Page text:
March 8 (UPI) -- The refining capacity of a complex in the northern Iraqi city of Kirkuk will be expanded in part to better serve community needs, the Iraqi oil minister said.
"The Ministry of Oil is working to add a new refining unit to Kirkuk refinery with a capacity of 10,000 barrels per day before the end of the year," Iraqi Oil Minister Jabar al-Luaibi said in a statement.
The northern city of Kirkuk has been at the center of disputes between the central government in Baghdad and the semiautonomous Kurdistan Regional Government. The terrorist group calling itself the Islamic State waged an offensive on Kirkuk last year.
The oil minister said in a telegram to Iraqi Prime Minister Haider al-Abadi that refinery development in Kirkuk would be accomplished through national efforts "in spite of security and economic challenges."
The KRG is at odds with Baghdad over control of the oil sector despite a 2014 agreement demarcating the lines of authority. The Kurdish government claims control over the contested province of Kirkuk and, by some accounts, controls about a third of the total oil reserves in Iraq.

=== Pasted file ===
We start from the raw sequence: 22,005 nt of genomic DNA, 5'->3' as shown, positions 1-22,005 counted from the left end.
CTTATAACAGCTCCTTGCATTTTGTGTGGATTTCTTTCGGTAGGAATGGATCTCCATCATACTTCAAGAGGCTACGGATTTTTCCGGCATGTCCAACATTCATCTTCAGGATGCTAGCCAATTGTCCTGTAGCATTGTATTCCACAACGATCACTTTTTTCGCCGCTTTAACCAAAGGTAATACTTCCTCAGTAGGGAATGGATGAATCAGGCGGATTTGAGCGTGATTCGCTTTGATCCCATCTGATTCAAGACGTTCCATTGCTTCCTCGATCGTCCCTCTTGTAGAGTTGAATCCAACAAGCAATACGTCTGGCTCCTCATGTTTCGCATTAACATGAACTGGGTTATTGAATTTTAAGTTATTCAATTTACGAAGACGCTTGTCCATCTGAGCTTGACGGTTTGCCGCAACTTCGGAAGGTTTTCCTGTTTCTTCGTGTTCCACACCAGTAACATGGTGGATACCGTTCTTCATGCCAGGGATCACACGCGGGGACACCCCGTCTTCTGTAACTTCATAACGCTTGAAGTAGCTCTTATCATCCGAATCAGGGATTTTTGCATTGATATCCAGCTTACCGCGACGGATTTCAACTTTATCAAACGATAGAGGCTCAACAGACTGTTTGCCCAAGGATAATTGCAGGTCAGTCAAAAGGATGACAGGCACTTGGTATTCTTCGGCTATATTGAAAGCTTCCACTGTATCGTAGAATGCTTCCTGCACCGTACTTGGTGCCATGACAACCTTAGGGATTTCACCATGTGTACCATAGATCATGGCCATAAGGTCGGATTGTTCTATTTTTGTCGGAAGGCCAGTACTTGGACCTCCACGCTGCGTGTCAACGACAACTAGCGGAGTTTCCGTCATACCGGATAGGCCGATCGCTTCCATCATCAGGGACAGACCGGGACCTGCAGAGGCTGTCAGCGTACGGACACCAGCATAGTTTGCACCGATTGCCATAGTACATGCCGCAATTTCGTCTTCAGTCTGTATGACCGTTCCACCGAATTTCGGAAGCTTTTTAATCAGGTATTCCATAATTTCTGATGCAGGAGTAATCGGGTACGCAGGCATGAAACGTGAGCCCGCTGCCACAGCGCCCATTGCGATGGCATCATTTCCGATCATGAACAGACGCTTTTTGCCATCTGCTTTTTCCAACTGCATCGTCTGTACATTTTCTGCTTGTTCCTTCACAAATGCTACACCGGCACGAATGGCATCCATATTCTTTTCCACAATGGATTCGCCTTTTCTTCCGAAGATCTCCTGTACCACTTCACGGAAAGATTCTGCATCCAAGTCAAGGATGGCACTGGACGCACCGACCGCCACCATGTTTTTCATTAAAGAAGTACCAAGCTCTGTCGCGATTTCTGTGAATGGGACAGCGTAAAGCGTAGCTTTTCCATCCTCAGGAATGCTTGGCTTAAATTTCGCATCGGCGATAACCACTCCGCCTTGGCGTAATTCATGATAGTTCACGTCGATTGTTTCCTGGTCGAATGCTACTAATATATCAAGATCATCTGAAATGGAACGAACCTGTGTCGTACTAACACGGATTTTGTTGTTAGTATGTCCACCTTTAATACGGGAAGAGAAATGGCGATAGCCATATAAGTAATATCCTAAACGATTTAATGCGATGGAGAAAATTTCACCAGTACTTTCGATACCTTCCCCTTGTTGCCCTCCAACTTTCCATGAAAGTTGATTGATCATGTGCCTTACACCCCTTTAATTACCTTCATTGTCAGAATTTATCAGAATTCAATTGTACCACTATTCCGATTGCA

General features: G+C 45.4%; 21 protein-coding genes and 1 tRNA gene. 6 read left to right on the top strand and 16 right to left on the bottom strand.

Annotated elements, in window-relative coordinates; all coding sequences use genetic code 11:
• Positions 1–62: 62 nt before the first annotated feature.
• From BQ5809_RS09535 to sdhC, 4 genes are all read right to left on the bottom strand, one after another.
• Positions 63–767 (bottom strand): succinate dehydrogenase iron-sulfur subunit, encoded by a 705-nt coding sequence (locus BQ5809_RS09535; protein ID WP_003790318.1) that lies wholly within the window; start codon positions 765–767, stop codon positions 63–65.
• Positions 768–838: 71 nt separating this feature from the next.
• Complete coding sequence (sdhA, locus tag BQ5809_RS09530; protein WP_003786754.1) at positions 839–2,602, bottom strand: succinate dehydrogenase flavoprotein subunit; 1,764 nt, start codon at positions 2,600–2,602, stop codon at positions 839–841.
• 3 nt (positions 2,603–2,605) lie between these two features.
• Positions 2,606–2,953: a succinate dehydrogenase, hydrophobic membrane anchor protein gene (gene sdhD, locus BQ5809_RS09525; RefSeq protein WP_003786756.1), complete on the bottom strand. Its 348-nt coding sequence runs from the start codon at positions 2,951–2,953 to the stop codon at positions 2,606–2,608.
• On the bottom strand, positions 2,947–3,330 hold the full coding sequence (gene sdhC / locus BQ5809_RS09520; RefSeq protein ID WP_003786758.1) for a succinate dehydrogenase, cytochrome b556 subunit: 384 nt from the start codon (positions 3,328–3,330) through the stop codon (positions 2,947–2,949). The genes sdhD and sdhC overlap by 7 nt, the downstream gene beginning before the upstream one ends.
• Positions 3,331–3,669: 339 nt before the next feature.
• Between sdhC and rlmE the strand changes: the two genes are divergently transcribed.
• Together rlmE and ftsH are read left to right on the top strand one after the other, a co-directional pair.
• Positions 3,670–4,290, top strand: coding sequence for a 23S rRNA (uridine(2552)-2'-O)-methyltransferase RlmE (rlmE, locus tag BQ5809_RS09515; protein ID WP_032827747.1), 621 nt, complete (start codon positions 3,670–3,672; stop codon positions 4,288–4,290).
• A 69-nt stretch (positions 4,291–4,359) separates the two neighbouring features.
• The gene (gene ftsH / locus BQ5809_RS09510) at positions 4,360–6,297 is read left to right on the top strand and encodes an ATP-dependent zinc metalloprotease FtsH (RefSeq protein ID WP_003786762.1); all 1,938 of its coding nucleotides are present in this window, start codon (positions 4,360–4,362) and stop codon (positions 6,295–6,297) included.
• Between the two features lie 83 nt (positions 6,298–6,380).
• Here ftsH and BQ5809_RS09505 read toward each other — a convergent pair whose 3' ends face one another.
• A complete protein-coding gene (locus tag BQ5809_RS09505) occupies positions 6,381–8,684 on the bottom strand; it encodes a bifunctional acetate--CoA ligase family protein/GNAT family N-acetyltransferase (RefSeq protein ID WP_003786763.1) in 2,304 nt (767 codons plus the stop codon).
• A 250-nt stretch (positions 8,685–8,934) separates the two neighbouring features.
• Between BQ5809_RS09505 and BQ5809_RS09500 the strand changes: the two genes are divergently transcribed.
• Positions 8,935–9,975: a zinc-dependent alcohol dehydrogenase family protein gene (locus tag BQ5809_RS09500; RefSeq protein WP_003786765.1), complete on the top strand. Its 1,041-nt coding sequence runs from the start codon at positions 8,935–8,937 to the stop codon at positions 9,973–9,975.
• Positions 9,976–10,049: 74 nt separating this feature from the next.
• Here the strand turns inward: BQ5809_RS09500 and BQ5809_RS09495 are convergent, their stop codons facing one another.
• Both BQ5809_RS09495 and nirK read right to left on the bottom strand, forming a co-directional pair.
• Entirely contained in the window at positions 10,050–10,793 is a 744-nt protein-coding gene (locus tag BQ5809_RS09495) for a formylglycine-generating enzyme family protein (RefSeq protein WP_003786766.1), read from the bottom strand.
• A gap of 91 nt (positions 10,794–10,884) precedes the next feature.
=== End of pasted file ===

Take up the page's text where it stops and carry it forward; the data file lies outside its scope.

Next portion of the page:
In a show of force last week, fighters loyal to the leftist Patriotic Union of Kurdistan entered the Kirkuk offices of the North Oil Co. to stake a claim to the oil in northern Iraq. Aso Mamand, the head of the PUK, was quoted by Iraqi media outlet Rudaw as saying the central government in Baghdad was exploiting the region for its oil wealth.
"Baghdad wants to export Kirkuk's oil for the rest of Iraq while our people are in desperate need for it," he said.
Luaibi said the overhaul of the Kirkuk refinery would contribute to the needs of the community in Kirkuk.
Iraq agreed to cut about 210,000 barrels per day from its production under the terms of a deal outlined by the Organization of Petroleum Exporting Countries, though the central government in Baghdad said the semiautonomous Kurdish government wasn't doing its share.